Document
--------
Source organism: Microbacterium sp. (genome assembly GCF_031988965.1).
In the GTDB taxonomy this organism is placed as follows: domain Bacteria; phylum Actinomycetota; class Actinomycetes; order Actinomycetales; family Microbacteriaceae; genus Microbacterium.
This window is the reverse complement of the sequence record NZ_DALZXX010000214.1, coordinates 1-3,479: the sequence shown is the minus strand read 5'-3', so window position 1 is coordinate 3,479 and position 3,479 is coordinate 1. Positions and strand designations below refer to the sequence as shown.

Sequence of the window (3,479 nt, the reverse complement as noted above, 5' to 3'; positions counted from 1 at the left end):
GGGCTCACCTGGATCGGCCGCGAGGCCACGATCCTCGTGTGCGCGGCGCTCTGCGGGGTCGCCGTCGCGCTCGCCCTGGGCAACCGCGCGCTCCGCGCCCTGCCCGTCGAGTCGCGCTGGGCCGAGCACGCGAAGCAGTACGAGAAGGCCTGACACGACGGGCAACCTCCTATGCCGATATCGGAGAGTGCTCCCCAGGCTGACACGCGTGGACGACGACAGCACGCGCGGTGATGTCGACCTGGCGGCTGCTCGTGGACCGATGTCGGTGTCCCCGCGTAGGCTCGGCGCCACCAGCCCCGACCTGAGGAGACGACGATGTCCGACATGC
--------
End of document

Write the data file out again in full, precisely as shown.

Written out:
Source organism: Microbacterium sp. (genome assembly GCF_031988965.1).
In the GTDB taxonomy this organism is placed as follows: domain Bacteria; phylum Actinomycetota; class Actinomycetes; order Actinomycetales; family Microbacteriaceae; genus Microbacterium.
This window is the reverse complement of the sequence record NZ_DALZXX010000214.1, coordinates 1-3,479: the sequence shown is the minus strand read 5'-3', so window position 1 is coordinate 3,479 and position 3,479 is coordinate 1. Positions and strand designations below refer to the sequence as shown.

Sequence of the window (3,479 nt, the reverse complement as noted above, 5' to 3'; positions counted from 1 at the left end):
GGGCTCACCTGGATCGGCCGCGAGGCCACGATCCTCGTGTGCGCGGCGCTCTGCGGGGTCGCCGTCGCGCTCGCCCTGGGCAACCGCGCGCTCCGCGCCCTGCCCGTCGAGTCGCGCTGGGCCGAGCACGCGAAGCAGTACGAGAAGGCCTGACACGACGGGCAACCTCCTATGCCGATATCGGAGAGTGCTCCCCAGGCTGACACGCGTGGACGACGACAGCACGCGCGGTGATGTCGACCTGGCGGCTGCTCGTGGACCGATGTCGGTGTCCCCGCGTAGGCTCGGCGCCACCAGCCCCGACCTGAGGAGACGACGATGTCCGACATGC